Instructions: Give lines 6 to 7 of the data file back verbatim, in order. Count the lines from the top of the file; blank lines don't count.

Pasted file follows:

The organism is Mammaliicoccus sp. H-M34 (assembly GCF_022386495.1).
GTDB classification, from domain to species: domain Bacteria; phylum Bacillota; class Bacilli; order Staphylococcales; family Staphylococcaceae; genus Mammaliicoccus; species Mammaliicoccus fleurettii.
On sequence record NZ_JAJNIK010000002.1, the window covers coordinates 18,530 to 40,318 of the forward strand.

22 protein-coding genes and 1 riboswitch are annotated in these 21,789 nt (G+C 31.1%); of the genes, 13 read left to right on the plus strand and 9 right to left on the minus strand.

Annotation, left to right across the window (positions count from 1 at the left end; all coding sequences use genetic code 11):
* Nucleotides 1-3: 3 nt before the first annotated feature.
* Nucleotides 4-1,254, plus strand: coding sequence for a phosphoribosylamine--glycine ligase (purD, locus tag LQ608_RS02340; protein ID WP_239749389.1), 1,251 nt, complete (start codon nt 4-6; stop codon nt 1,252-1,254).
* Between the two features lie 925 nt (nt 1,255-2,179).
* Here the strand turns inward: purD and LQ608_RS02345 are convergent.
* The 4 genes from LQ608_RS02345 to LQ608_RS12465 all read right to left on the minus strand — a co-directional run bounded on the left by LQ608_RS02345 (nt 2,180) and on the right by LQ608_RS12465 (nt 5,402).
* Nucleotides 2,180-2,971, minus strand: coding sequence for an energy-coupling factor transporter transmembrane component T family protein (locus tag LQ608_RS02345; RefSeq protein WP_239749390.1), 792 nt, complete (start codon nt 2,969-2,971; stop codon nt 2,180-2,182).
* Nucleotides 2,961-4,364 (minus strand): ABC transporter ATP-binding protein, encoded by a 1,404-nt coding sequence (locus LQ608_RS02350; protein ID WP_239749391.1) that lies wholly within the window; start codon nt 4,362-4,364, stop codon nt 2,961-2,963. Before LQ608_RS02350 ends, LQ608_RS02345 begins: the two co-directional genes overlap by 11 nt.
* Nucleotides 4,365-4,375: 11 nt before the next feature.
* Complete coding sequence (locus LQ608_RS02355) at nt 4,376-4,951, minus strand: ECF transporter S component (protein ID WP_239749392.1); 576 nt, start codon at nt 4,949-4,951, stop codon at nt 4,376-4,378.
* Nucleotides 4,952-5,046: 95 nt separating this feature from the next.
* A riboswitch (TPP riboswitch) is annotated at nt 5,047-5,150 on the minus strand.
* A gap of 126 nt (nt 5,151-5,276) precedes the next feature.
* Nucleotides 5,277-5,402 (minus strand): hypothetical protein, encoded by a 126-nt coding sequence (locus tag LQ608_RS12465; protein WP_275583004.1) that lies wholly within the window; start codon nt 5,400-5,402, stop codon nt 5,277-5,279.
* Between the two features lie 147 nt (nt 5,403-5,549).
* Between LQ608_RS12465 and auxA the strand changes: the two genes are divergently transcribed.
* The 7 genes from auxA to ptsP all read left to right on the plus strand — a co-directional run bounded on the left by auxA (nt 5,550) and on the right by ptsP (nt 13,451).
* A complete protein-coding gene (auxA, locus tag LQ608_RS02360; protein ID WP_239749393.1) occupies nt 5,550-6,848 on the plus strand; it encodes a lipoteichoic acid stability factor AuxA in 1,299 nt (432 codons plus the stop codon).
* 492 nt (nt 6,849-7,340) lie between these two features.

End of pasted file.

* Nucleotides 1-3: 3 nt before the first annotated feature.
* Nucleotides 4-1,254, plus strand: coding sequence for a phosphoribosylamine--glycine ligase (purD, locus tag LQ608_RS02340; protein ID WP_239749389.1), 1,251 nt, complete (start codon nt 4-6; stop codon nt 1,252-1,254).